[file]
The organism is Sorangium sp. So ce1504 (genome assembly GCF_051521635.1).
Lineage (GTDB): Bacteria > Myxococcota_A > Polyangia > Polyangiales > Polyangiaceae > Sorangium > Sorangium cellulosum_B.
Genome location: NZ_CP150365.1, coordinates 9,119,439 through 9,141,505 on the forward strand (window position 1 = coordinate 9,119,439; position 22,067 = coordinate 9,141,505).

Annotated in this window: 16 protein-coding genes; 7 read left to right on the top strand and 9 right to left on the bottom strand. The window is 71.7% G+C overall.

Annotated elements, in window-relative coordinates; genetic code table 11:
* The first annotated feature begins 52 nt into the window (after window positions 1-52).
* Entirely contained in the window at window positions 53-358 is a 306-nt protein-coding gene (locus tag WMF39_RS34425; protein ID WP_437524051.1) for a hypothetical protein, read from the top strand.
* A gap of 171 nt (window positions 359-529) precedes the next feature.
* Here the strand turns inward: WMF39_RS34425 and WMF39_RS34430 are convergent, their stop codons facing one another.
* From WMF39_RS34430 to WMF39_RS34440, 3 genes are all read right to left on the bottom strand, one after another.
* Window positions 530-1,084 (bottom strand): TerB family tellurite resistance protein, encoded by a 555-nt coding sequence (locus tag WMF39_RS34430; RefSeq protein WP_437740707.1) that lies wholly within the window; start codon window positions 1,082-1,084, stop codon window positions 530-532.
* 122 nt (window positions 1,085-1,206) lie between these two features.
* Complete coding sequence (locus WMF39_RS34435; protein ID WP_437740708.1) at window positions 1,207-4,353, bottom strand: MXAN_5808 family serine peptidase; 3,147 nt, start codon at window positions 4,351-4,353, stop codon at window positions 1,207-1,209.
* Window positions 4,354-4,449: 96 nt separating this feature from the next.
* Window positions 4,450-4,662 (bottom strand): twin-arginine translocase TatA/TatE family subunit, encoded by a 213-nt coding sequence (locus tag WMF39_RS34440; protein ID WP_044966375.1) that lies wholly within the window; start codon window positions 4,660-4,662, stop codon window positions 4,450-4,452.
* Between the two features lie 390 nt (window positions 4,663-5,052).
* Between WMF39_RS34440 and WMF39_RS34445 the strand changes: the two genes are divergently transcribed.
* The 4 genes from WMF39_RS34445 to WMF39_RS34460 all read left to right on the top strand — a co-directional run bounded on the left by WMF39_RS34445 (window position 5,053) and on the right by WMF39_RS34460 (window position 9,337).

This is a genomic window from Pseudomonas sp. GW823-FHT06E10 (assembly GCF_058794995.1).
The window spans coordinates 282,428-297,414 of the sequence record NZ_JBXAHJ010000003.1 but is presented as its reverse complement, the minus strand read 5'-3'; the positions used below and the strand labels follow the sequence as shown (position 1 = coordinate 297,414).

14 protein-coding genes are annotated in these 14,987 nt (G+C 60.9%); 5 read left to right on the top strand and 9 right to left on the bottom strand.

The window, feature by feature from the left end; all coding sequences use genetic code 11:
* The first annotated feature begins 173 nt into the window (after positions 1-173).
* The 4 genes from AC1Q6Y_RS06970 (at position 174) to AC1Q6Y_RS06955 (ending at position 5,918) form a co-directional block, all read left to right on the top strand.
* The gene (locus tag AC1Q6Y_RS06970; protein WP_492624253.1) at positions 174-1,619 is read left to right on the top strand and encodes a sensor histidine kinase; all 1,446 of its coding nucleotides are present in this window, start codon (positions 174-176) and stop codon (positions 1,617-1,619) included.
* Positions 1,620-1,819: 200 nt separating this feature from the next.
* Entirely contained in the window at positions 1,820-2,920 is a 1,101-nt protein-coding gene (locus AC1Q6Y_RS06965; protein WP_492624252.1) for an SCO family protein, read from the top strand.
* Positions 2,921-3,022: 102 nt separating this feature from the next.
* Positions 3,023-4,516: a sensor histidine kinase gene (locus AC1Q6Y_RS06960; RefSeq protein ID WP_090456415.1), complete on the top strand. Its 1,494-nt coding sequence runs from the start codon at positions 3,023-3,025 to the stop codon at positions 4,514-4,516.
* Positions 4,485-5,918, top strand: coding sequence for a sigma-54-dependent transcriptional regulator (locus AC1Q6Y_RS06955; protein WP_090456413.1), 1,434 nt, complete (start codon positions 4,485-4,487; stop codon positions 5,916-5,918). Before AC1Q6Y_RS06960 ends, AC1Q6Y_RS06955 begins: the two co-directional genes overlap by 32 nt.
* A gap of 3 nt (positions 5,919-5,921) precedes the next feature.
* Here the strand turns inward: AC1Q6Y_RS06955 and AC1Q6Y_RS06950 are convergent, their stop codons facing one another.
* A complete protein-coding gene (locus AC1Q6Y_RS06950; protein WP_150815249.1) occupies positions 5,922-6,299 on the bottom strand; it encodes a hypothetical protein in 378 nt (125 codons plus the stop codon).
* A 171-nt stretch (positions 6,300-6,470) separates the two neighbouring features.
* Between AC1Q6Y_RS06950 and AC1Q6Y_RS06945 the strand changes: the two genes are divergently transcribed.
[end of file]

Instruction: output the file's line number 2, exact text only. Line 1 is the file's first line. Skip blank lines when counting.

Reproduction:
Lineage (GTDB): Bacteria > Myxococcota_A > Polyangia > Polyangiales > Polyangiaceae > Sorangium > Sorangium cellulosum_B.